But what was so interesting? Without trying to summarize the entire panel for you, I’ll try for an overall thesis. Evil, said our panelists, is most interesting to us in literature when it involves some element of mystery. In other words, when you can simply explain your villain’s motivations through psychology (he was abused as a child, so he became an abuser, himself) or some idea of destiny, your reader will most likely lose interest. However, when you have a character like Iago or The Judge or Christopher Nolan’s Joker, a character who complicates his or her own motives, that person’s evil feels stronger, realer, and far more frightening.
My other choice for Panel of the Year, “There Will Be Blood: Writing Violence in Fiction,” covered similar ground. The inimitable, devil-voiced Ben Percy drew me in (after having discovered him, similarly, at the 2011 conference), but his fellow panelists—Alexi Zentner, Antonya Nelson, and Alan Heathcock—all stamped their bloody footprint on my heart, as well. Here, the topic was how to write violence into short fiction or novels without it seeming like a cheap device or a conduit for melodrama. Again, if I can be as reductive as possible and give you a simple takeaway: when the action is hot, write cold. Draw back, the panelists argued, in order to avoid the overwriting that leads so quickly to melodrama. If you’ve earned the violence in the story at that point, it will seem powerful enough without your having to insist upon it with every syllable.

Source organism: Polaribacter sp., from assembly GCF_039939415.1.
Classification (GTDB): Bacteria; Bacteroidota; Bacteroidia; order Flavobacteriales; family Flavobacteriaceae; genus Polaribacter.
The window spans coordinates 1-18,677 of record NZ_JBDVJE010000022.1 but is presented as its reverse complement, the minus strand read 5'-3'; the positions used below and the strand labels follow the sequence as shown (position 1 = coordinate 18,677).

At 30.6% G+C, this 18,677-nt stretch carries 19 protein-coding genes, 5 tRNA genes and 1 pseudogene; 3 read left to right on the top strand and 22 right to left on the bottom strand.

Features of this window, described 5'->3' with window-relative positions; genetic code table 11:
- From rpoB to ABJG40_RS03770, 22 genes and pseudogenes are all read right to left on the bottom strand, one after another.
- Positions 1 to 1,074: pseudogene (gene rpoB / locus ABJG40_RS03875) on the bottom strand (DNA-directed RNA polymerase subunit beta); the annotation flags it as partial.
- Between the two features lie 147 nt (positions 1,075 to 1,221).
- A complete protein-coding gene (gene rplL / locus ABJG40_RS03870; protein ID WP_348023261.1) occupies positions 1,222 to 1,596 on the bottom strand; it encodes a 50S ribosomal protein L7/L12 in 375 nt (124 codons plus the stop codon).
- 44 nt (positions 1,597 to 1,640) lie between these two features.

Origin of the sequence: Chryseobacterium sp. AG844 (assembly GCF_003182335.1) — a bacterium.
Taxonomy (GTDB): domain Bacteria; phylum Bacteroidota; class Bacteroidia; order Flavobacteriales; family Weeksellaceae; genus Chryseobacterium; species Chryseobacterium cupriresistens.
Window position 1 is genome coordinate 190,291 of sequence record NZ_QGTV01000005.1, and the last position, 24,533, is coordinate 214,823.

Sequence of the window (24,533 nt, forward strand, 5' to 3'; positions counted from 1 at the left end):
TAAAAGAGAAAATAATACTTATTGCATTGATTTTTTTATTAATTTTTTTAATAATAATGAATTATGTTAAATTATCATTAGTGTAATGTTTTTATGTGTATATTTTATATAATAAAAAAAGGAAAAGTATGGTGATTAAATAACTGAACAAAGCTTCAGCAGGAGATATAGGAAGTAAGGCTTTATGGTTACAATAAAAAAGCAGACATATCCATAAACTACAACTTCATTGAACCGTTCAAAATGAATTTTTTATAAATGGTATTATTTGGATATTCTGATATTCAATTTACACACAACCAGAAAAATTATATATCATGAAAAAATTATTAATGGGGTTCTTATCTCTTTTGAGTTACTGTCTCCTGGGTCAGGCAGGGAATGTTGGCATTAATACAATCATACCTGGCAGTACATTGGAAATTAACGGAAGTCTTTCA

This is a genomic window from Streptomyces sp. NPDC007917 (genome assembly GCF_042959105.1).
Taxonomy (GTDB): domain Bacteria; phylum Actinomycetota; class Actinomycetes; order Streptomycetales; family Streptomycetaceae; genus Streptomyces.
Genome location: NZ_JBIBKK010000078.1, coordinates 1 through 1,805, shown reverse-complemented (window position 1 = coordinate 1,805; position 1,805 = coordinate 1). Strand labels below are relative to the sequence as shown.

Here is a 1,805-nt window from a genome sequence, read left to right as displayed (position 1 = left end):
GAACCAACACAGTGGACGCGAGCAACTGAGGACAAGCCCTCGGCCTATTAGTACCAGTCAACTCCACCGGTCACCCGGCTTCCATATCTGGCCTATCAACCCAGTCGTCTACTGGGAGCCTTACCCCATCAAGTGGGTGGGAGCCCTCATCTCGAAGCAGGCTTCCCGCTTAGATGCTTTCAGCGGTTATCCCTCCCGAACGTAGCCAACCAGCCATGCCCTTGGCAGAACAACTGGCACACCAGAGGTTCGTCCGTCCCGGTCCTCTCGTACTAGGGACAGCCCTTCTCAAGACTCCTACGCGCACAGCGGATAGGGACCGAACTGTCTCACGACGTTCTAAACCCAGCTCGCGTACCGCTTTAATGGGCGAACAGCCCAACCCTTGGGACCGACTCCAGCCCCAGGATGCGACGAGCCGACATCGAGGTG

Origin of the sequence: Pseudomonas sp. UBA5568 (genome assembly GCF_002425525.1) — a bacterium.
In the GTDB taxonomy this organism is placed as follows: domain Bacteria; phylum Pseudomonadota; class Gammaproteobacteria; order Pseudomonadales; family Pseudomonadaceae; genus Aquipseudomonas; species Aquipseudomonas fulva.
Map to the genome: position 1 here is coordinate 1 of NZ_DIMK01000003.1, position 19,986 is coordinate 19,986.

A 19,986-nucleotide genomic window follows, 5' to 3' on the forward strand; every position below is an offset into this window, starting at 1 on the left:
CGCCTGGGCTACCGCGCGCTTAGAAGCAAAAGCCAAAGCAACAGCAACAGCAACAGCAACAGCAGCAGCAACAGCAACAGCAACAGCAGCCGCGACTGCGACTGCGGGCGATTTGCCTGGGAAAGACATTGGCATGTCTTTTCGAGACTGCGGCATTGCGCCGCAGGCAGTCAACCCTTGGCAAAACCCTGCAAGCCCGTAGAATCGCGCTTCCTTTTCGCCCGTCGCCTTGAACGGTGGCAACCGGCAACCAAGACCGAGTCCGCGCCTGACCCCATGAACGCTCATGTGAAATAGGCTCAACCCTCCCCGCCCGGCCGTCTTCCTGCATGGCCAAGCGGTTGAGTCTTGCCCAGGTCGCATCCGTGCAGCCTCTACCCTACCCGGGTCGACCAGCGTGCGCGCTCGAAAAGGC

There were some duds, of course. “Music Writing” focused mainly on jazz, a musical genre with which I’m unfamiliar but understand to involve horns in some capacity, and devolved largely into a defense of the genre rather than a discussion of, you know, how to write about music. Apologies to PopMatters readers, then, as you’ll have to put up with my music writing much unimproved by my trip to Chicago. Still, the experience of that panel wasn’t the norm, and I barely felt the Panel Fatigue that so plagues an AWP attendee after a few days wandering the corridors of a hotel (symptoms may include: inability to laugh at Writer X’s lame jokes; desire to throttle guy in beret in audience, particularly when he takes ten minutes to ask one question; palpable desire for brown liquor).